RSA is somewhat older than elliptic-curve cryptography: RSA was introduced in 1977, while elliptic-curve cryptography was introduced in 1985. However, RSA has shown many more weaknesses than elliptic-curve cryptography. RSA’s effective security level was dramatically reduced by the linear sieve in the late 1970s, by the quadratic sieve and ECM in the 1980s, and by the number-field sieve in the 1990s. For comparison, a few attacks have been developed against some rare elliptic curves having special algebraic structures, and the amount of computer power available to attackers has predictably increased, but typical elliptic curves require just as much computer power to break today as they required twenty years ago.

IEEE P1363 standardized elliptic-curve cryptography in the late 1990s, including a stringent list of security criteria for elliptic curves. NIST used the IEEE P1363 criteria to select fifteen specific elliptic curves at five different security levels. In 2005, NSA issued a new “Suite B” standard, recommending the NIST elliptic curves (at two specific security levels) for all public-key cryptography and withdrawing previous recommendations of RSA.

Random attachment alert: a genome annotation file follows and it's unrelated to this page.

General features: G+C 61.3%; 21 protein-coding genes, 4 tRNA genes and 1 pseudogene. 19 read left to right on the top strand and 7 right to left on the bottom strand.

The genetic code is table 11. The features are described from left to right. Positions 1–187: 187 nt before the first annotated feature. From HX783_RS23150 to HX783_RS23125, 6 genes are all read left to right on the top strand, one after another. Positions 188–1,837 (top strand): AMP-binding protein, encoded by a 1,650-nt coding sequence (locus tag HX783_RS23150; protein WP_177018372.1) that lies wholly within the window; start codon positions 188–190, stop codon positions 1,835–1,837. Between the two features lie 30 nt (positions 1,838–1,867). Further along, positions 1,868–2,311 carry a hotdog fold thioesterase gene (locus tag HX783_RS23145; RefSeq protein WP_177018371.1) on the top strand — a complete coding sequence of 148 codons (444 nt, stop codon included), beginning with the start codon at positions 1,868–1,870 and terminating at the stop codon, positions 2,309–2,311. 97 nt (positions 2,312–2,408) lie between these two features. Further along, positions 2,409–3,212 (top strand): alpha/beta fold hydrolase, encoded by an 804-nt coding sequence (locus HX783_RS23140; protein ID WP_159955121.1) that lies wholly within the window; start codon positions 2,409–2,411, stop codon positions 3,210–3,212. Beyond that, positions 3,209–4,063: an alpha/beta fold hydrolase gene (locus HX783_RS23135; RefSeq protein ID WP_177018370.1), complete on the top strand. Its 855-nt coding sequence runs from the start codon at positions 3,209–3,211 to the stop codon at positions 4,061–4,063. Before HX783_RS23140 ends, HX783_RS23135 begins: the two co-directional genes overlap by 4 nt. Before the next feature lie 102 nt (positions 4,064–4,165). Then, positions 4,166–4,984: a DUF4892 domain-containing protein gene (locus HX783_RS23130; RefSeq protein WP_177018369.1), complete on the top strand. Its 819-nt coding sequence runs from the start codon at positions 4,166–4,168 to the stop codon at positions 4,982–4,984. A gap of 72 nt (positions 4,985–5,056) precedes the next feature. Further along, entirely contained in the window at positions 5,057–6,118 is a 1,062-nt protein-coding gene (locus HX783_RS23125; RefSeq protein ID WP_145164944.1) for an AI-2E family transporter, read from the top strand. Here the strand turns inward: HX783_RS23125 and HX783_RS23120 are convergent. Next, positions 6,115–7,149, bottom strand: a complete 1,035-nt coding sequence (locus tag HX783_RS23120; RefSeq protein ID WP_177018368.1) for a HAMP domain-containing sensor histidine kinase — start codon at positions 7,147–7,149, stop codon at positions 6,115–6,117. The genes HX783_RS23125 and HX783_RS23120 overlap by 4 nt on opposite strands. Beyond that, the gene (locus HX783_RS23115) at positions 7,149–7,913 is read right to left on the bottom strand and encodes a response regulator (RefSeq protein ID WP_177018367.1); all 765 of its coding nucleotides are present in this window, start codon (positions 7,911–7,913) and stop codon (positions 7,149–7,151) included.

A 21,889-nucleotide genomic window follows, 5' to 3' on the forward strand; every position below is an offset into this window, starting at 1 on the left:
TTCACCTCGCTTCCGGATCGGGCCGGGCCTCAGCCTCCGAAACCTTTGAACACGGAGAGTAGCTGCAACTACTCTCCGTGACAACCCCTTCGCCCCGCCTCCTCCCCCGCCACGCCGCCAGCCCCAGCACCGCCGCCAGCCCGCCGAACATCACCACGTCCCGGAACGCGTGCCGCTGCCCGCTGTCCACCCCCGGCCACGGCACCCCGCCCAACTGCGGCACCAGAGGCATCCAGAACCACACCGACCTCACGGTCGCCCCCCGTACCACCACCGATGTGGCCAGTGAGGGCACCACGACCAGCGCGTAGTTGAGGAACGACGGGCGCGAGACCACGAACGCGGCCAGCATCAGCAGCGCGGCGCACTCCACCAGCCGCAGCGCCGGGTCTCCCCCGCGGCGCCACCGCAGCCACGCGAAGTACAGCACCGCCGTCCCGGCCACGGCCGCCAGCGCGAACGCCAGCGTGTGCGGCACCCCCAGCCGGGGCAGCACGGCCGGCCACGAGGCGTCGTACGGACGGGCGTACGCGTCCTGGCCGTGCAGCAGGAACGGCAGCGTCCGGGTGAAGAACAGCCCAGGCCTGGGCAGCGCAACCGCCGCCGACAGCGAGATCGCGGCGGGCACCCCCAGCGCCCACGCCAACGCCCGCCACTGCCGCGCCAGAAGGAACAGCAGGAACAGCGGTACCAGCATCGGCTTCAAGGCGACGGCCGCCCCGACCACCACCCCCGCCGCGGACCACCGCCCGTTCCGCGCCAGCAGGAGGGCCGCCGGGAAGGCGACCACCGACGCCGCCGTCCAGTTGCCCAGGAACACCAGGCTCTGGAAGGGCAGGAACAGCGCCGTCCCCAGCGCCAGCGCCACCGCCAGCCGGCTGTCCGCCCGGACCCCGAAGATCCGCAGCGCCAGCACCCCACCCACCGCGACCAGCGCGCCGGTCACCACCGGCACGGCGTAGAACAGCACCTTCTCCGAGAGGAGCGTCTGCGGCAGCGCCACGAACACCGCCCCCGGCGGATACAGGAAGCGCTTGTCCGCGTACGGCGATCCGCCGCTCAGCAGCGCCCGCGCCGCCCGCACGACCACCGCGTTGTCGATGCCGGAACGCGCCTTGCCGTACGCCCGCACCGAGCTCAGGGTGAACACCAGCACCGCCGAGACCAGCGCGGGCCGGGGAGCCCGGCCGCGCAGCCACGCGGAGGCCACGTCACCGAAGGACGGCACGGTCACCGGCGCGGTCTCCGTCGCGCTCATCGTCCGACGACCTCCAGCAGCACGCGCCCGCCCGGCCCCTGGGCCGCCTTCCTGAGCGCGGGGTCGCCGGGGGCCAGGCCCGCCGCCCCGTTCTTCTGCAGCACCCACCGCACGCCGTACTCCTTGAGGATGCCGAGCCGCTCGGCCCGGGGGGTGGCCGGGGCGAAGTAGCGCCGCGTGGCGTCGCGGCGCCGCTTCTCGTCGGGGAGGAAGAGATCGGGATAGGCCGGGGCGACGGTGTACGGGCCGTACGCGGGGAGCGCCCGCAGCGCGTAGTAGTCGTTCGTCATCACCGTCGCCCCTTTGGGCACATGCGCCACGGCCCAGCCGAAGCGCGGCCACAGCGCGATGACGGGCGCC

Some specific types of elliptic-curve cryptography are patented, but DNSCurve does not use any of those types of elliptic-curve cryptography.

No wonder college kids are hacking defense databases easily nowadays!!

Analytics for Cyber Conflict -Part Deux

Part 1 in this series is avaiable at

The next articles in this series will cover-

  1. the kind of algorithms that are currently or being proposed for cyber conflict, as well as or detection

Cyber Conflict requires some basic elements of the following broad disciplines within Computer and Information Science (besides the obvious disciplines of heterogeneous database types for different kinds of data) –

1) Cryptography – particularly a cryptographic  hash function that maximizes cost and time of the enemy trying to break it.